Heat-stable antifungal factor (HSAF) produced by Lysobacter enzymogenes is a potential lead compound for developing new antibiotics. Yet, how L. enzymogenes regulates the HSAF biosynthesis remains largely unknown. Here, we show that 4-hydroxybenzoic acid (4-HBA) serves as a diffusible factor for regulating HSAF biosynthesis. The biosynthesis of 4-HBA involved an oxygenase, LenB2, and mutation of lenB2 almost completely abolished 4-HBA production, leading to significantly impaired HSAF production. Introduction of a heterologous gene coding for 4-HBA biosynthetic enzyme into the lenB2 mutant restored the production of 4-HBA and HSAF to their corresponding wild-type levels. Exogenous addition of 0.5–1 μM 4-HBA was sufficient to restore HSAF production in the lenB2 mutant. Furthermore, the shikimate pathway was found to regulate the biosynthesis of HSAF via 4-HBA. Finally, we identified a LysR-family transcription factor (LysRLe) with activity directed to HSAF production. LysRLe could bind to the HSAF promoter and, as a result, regulates expression of HSAF biosynthesis genes. The 4-HBA could bind to LysRLe and appeared to partly enhance formation of the LysRLe–DNA complex. Collectively, our findings suggest that L. enzymogenes produces 4-HBA to serve as an adaptor molecule to link the shikimate pathway to the biosynthesis of a unique antifungal metabolite (HSAF).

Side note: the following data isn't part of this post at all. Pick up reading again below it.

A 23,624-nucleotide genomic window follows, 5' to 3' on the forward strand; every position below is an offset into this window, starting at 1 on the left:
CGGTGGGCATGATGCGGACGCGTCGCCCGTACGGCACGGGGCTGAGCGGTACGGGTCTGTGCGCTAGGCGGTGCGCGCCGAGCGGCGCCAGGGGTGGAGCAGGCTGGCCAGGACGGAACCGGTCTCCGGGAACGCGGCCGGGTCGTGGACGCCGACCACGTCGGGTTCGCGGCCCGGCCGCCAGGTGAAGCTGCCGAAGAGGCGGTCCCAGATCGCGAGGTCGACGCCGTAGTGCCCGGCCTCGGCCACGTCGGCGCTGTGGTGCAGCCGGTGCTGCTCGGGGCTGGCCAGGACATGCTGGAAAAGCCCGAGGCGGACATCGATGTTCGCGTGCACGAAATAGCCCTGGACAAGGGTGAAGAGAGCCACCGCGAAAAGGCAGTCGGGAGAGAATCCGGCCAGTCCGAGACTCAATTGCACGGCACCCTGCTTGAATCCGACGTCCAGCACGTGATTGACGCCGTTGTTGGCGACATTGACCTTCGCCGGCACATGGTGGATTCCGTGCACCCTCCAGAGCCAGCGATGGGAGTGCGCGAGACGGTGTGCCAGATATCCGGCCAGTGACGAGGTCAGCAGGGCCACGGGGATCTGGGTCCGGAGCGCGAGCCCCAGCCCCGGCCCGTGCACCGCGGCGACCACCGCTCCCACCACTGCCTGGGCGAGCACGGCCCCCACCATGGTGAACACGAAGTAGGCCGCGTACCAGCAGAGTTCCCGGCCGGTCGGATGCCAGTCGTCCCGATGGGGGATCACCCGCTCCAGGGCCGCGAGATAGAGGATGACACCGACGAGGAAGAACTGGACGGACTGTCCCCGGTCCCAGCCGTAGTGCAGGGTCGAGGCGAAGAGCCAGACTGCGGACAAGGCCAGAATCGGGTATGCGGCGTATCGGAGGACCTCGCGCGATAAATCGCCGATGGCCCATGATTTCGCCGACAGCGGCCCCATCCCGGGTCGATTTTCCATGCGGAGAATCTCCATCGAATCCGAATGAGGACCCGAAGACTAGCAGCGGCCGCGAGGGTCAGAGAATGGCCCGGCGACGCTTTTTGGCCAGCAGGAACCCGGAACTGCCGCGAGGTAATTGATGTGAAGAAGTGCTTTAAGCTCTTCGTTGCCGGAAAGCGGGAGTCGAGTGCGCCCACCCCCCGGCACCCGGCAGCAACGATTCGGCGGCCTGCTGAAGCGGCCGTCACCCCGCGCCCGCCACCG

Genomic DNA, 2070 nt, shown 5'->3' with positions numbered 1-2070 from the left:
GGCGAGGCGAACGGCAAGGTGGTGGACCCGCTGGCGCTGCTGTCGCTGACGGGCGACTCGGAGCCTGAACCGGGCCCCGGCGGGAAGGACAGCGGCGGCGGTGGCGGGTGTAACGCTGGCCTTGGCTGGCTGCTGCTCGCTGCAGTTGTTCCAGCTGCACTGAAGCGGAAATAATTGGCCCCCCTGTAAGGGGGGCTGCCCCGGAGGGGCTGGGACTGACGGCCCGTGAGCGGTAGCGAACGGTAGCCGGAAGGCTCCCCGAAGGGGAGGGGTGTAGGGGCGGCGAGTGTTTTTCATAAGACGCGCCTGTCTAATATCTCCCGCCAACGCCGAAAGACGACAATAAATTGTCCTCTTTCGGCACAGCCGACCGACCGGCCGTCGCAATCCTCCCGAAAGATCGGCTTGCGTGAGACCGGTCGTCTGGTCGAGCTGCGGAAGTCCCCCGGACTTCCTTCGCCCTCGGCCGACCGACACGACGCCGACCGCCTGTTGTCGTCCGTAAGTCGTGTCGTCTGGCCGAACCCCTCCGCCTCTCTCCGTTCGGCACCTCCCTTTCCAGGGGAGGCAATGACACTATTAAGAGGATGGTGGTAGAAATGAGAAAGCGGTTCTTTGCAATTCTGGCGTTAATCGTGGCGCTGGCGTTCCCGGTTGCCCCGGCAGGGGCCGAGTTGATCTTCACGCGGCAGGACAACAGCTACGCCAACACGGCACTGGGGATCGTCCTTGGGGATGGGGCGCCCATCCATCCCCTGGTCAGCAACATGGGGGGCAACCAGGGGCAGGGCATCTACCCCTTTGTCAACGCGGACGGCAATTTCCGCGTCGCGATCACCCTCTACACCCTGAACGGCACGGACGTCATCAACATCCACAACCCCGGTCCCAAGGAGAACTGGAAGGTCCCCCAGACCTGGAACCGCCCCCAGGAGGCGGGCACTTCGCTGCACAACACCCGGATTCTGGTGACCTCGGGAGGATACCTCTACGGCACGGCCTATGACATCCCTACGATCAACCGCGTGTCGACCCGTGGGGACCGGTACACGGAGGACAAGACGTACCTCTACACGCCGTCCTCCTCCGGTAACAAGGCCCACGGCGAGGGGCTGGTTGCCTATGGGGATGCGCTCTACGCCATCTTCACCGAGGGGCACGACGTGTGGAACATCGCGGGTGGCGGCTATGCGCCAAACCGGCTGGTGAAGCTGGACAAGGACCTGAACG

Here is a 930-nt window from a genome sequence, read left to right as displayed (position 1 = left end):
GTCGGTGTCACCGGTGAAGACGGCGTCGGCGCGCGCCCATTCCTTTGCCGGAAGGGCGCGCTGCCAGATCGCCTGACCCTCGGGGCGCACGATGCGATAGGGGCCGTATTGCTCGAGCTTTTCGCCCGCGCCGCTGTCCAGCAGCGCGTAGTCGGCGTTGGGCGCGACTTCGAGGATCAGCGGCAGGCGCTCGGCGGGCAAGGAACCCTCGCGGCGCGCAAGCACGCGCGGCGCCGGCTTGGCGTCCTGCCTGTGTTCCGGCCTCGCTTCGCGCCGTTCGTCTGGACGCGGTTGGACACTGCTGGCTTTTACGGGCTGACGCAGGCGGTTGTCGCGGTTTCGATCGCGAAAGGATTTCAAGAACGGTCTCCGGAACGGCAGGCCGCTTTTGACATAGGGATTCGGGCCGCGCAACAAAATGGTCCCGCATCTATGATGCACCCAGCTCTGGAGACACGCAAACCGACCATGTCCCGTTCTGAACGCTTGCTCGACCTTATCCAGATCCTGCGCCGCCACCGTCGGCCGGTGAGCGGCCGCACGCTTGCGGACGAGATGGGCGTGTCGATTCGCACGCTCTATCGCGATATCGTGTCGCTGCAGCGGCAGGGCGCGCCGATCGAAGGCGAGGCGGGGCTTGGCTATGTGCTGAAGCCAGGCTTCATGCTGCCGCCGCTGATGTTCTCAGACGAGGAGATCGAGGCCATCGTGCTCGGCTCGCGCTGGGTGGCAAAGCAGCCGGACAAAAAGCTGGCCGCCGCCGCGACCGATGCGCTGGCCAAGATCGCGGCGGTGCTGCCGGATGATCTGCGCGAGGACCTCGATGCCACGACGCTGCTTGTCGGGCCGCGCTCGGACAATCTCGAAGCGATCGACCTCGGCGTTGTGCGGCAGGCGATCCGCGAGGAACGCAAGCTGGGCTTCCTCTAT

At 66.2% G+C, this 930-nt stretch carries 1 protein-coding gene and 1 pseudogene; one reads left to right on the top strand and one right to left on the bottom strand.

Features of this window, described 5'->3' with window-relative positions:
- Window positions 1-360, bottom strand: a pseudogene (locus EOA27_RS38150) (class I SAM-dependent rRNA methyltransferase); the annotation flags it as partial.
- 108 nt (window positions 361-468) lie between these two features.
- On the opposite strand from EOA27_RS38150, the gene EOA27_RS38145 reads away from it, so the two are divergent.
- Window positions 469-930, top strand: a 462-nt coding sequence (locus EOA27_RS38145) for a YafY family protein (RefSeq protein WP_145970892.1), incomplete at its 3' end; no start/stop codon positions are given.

LenB2 utilizes chorismate from the shikimate pathway as the substrate to produce 4-HBA and 3-HBA. HSAF production requires 4-HBA. LysRLe is a transcription factor that could bind the HSAF promoter (pHSAF), as a result, regulates expression of HSAF biosynthesis genes and HSAF production. 4-HBA could directly interact with LysRLe, and appears to partly promote the binding of LysRLe to the HSAF promoter in vitro. The chemical structure of HSAF was indicated by the symbol ## (Yu et al., 2007; Xu et al., 2015). Moreover, 3-HBA is thought to involve in producing the Lysobacter pigments (one structure was indicated by #) via the characterized pigment biosynthetic cluster (Wang et al., 2013), which was most probably similar to that of X. campestris (Zhou et al., 2013a). IM: inner membrane; OM: outer membrane.